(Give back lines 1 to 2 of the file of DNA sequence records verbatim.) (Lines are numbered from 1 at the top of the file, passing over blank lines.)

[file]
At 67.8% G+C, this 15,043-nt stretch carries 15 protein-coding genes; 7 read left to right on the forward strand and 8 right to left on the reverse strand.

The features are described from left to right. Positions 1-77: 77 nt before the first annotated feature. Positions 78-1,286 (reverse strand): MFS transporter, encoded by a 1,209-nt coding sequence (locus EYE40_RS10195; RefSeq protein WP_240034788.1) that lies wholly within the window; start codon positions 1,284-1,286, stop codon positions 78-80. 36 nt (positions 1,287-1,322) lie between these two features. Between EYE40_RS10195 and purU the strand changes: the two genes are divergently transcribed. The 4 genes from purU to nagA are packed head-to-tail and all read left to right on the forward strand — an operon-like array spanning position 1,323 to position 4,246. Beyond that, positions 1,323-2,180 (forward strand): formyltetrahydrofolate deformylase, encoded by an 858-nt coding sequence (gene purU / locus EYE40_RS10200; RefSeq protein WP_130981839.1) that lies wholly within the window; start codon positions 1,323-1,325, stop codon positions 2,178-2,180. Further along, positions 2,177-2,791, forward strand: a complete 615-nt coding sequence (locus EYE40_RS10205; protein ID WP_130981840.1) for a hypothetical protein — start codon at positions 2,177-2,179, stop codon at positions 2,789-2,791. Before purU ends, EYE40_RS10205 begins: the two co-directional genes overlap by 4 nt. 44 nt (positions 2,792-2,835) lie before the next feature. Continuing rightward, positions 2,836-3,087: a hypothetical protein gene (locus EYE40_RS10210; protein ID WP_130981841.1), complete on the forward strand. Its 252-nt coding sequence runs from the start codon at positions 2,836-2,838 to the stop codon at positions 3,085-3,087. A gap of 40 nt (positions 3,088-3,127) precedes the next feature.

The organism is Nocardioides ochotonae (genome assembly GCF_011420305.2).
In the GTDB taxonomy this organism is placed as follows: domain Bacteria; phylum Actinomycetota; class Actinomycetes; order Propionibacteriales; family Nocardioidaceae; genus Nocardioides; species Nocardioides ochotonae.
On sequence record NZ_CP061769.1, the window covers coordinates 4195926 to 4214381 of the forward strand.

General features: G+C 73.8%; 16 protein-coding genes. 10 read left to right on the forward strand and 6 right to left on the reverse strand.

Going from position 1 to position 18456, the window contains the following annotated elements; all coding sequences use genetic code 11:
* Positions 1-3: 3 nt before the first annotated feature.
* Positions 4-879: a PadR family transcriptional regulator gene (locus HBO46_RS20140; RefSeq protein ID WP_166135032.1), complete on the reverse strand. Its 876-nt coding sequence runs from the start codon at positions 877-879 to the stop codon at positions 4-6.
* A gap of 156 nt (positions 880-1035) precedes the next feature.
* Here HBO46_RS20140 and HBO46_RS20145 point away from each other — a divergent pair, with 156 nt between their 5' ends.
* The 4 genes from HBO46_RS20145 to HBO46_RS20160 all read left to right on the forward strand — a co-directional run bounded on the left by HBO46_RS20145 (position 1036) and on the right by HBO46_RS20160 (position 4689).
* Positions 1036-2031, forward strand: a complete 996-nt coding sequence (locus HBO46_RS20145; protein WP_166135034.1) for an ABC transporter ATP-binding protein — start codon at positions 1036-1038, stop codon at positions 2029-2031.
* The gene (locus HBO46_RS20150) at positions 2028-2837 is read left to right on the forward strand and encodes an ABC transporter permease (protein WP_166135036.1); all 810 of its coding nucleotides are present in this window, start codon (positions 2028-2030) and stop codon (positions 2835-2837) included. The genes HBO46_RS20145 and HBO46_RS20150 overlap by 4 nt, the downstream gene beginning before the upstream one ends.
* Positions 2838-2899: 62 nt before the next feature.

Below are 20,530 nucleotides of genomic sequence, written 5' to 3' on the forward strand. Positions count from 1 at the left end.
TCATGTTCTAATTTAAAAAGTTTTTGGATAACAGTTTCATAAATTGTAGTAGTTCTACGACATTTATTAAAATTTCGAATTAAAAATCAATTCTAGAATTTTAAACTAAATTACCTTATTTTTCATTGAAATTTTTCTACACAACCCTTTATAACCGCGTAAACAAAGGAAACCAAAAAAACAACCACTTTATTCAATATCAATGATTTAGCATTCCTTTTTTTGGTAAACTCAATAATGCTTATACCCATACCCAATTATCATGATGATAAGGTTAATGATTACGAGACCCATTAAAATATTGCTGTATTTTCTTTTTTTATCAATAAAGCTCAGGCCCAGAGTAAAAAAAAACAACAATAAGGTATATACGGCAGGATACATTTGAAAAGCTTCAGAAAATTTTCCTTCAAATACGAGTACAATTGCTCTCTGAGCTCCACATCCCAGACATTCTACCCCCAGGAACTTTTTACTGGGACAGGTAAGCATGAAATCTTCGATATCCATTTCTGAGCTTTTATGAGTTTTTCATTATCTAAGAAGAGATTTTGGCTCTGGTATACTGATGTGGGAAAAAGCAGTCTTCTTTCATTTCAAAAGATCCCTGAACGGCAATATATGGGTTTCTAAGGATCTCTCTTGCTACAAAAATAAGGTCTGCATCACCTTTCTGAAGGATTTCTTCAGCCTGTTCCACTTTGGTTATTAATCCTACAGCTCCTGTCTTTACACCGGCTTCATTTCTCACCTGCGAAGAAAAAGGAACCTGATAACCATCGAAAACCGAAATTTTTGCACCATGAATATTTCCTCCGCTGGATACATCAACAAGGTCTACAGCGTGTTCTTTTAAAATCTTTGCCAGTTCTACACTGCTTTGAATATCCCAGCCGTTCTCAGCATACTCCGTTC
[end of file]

At 67.8% G+C, this 15,043-nt stretch carries 15 protein-coding genes; 7 read left to right on the forward strand and 8 right to left on the reverse strand.

The features are described from left to right. Positions 1-77: 77 nt before the first annotated feature. Positions 78-1,286 (reverse strand): MFS transporter, encoded by a 1,209-nt coding sequence (locus EYE40_RS10195; RefSeq protein WP_240034788.1) that lies wholly within the window; start codon positions 1,284-1,286, stop codon positions 78-80. 36 nt (positions 1,287-1,322) lie between these two features. Between EYE40_RS10195 and purU the strand changes: the two genes are divergently transcribed. The 4 genes from purU to nagA are packed head-to-tail and all read left to right on the forward strand — an operon-like array spanning position 1,323 to position 4,246. Beyond that, positions 1,323-2,180 (forward strand): formyltetrahydrofolate deformylase, encoded by an 858-nt coding sequence (gene purU / locus EYE40_RS10200; RefSeq protein WP_130981839.1) that lies wholly within the window; start codon positions 1,323-1,325, stop codon positions 2,178-2,180. Further along, positions 2,177-2,791, forward strand: a complete 615-nt coding sequence (locus EYE40_RS10205; protein ID WP_130981840.1) for a hypothetical protein — start codon at positions 2,177-2,179, stop codon at positions 2,789-2,791. Before purU ends, EYE40_RS10205 begins: the two co-directional genes overlap by 4 nt. 44 nt (positions 2,792-2,835) lie before the next feature. Continuing rightward, positions 2,836-3,087: a hypothetical protein gene (locus EYE40_RS10210; protein ID WP_130981841.1), complete on the forward strand. Its 252-nt coding sequence runs from the start codon at positions 2,836-2,838 to the stop codon at positions 3,085-3,087. A gap of 40 nt (positions 3,088-3,127) precedes the next feature.